Disease variation can be substantial even in conditions with a single gene etiology such as cystic fibrosis (CF). Simultaneously studying the effects of genes and environment may provide insight into the causes of variation.
To determine whether secondhand smoke exposure is associated with lung function and other outcomes in individuals with CF, whether socioeconomic status affects the relationship between secondhand smoke exposure and lung disease severity, and whether specific gene-environment interactions influence the effect of secondhand smoke exposure on lung function.
Design, Setting, and Participants
Retrospective assessment of lung function, stratified by environmental and genetic factors. Data were collected by the US Cystic Fibrosis Twin and Sibling Study with missing data supplemented by the Cystic Fibrosis Foundation Data Registry. All participants were diagnosed with CF, were recruited between October 2000 and October 2006, and were primarily from the United States.
Main Outcome Measures
Disease-specific cross-sectional and longitudinal measures of lung function.
Of 812 participants with data on secondhand smoke in the home, 188 (23.2%) were exposed. Of 780 participants with data on active maternal smoking during gestation, 129 (16.5%) were exposed. Secondhand smoke exposure in the home was associated with significantly lower cross-sectional (9.8 percentile point decrease; P<.001) and longitudinal lung function (6.1 percentile point decrease; P=.007) compared with those not exposed. Regression analysis demonstrated that socioeconomic status did not confound the adverse effect of secondhand smoke exposure on lung function. Interaction between gene variants and secondhand smoke exposure resulted in significant percentile point decreases in lung function, namely in CFTR non-ΔF508 homozygotes (12.8 percentile point decrease; P=.001), TGFβ1-509 TT homozygotes (22.7 percentile point decrease; P=.006), and TGFβ1 codon 10 CC homozygotes (20.3 percentile point decrease; P=.005).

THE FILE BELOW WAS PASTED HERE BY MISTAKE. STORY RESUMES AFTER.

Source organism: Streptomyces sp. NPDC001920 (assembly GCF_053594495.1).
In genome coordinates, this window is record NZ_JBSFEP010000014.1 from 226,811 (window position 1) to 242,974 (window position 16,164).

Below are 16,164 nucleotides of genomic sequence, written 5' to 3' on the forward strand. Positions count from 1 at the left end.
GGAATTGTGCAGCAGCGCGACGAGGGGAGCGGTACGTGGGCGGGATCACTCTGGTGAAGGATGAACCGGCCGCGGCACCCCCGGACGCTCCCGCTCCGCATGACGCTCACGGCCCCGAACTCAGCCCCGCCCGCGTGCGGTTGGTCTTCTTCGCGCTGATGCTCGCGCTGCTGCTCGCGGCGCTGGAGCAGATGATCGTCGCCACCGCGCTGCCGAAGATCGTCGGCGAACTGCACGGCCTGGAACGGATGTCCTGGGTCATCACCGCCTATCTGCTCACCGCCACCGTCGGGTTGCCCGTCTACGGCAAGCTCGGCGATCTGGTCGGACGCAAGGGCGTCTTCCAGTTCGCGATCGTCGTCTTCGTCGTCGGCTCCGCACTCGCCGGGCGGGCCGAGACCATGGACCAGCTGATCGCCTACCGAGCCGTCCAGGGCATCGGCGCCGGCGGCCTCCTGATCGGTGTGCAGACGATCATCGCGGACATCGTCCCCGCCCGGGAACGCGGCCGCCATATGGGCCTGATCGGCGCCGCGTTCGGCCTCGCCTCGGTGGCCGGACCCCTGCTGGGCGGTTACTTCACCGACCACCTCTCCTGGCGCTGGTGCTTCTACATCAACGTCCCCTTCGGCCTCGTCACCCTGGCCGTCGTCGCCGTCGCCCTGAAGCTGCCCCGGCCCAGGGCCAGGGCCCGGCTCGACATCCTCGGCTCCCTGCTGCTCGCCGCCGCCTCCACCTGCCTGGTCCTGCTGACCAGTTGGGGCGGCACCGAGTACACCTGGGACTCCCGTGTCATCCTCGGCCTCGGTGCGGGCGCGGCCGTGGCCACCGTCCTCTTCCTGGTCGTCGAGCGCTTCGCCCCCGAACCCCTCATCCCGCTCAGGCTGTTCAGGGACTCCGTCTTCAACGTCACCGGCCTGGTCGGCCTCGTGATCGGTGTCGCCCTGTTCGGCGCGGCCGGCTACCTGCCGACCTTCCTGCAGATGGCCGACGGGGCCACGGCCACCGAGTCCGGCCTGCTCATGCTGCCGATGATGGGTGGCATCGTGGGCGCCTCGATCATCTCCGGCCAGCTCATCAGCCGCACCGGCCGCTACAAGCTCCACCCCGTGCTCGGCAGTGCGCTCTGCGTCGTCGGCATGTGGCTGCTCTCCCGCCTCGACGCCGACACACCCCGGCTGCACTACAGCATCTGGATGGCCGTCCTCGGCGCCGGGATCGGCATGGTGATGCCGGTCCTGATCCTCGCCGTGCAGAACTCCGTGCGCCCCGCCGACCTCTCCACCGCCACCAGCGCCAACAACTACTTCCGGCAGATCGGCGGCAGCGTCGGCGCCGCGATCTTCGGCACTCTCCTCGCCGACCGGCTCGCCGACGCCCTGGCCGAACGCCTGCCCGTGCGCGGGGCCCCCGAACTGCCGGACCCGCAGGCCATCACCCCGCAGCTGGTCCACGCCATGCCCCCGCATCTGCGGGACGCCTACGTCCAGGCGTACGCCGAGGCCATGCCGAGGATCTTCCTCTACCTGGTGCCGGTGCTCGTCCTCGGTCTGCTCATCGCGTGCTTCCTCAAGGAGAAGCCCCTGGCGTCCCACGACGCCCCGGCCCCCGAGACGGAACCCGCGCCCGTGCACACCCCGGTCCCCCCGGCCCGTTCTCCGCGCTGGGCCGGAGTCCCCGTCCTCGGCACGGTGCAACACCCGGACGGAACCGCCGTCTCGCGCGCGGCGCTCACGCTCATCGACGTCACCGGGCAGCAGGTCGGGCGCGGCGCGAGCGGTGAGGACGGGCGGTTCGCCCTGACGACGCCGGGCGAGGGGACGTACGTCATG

Any exposure to secondhand smoke adversely affects both cross-sectional and longitudinal measures of lung function in individuals with CF. Variations in the gene that causes CF (CFTR) and a CF-modifier gene (TGFβ1) amplify the negative effects of secondhand smoke exposure.